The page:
The Profit Margin: February 20, 2024

Statistic of the Week

Feeling the pinch as a result of increases to your homeowners or auto insurance?  You are not alone.  Insurance rates are up across the board.  In the auto space, full coverage auto insurance was up 26% year over year.  The average national premium is now $2,543. Missouri saw the biggest increase in dollar terms – up $858 or 44.16%.  The average premium hike in New Jersey was the second largest in dollar terms, but most in percentage terms.  New Jersey auto premiums rose $801 or 45.69%.

Global Perspective

Argentina claimed a crown it really does not want.  The South American nation now has the highest inflation rate in Latin America.  In January, inflation rose to 254%, up from 211% in December.  The country’s new president, Javier Milei, devalued the peso and abolished price controls as part of his “shock therapy” economic reforms.  He has cautioned that there is more pain to come for the beleaguered economy.

Market Moving Events

Monday: U.S. Markets Closed

Tuesday: Leading Economic Indicators

Wednesday: FOMC Meeting Minutes Released (January)

Thursday: Jobless Claims, Existing Home Sales


A set of hotter-than-expected inflation figures last week helped wrangle market euphoria, pushing all three major domestic indices into the red.  And while trading was volatile, the damage to the broad indices was relatively contained.  The DJIA was the week’s best performer, dropping 0.11%.1  The S&P 500 retreated 0.42%.2  And the Nasdaq was the worst performer, falling 1.34%.3  (It should be noted that even after this pullback, the Nasdaq is still up north of 5% on a year-to-date basis).4  Yields ticked up over the course of the week.  The 10-year Treasury finished Friday with a yield of 4.28%, up 0.10% from the week prior.5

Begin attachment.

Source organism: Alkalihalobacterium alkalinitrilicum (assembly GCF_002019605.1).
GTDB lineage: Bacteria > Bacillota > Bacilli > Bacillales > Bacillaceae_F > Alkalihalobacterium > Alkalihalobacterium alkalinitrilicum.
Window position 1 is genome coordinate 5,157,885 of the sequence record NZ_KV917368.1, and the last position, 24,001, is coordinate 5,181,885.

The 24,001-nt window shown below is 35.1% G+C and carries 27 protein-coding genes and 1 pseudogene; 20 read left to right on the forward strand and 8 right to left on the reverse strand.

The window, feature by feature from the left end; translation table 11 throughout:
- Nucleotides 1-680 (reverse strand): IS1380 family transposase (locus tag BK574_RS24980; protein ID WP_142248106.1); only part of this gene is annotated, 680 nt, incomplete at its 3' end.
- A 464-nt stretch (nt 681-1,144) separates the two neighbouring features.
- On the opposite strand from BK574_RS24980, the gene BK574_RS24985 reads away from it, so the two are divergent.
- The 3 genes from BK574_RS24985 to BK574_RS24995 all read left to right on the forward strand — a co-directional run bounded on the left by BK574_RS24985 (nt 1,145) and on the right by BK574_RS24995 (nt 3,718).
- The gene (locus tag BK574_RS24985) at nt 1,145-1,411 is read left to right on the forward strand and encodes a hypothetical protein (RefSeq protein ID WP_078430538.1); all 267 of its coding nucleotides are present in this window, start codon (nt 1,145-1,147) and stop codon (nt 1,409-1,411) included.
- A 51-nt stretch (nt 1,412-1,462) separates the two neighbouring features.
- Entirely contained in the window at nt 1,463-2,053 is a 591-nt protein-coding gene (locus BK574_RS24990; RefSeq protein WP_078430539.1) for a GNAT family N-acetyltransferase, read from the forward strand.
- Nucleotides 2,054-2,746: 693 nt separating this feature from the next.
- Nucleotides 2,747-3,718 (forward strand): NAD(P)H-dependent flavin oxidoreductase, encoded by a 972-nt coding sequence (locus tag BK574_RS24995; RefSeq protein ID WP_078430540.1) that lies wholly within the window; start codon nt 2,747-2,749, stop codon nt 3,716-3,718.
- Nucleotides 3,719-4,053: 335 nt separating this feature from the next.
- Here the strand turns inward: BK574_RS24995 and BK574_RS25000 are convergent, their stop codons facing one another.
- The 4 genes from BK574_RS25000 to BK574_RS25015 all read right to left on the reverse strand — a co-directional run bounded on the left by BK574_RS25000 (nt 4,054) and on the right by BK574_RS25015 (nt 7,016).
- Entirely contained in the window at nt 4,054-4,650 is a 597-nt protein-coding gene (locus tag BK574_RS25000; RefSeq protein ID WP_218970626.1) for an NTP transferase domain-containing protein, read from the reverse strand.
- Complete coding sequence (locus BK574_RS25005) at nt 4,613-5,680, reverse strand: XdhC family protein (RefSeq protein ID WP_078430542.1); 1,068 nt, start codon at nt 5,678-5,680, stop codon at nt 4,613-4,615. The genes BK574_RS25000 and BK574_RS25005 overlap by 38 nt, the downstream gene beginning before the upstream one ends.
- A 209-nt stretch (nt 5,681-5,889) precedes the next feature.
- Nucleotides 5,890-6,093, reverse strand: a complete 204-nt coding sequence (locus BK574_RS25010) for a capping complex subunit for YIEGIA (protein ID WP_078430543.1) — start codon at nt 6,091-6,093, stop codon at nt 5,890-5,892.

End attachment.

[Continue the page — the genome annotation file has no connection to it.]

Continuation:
We have been discussing the clear disconnect between the market’s expectations of Federal Reserve policy and the course of action the Federal Reserve is predicting for themselves.  Last week’s dual inflation reports, the Consumer Price Index (chart right) and the Producer Price Index, showed that inflation was decelerating at a slower pace than many expected.  Combined, these reports tilt toward the policy path that the Federal Reserve has laid out (fewer rate cuts at a slower pace) over the market’s more optimistic path (more rate cuts at a swift pace).  Markets have all but ruled out a rate cut for the March meeting, and May is now seen as largely off the table.6  June looks more likely,7 however even this could be too optimistic.  Remember, employment figures are still robust and the consumer is hanging in there (even considering last week’s less-than-stellar retail sales report). Economic growth appears healthy.  These factors are not disinflationary.  The expectation gap between the FOMC and the market may cause further volatility in the weeks ahead.

Chart of the Week

Inflation, as measured by the Consumer Price Index, decelerated from 3.4% in December to 3.1% in January.  The reading, however, was above analyst estimates of 2.9%.  On a monthly basis, inflation ticked up 0.3%, also higher than policy makers would like.


Market Moving Events:

Chart of the Week:

Bureau of Labor Statistics, Yahoo! Finance

Statistic of the Week:,

Global Perspective:

The Economist






6. Barron’s

7. Barron’s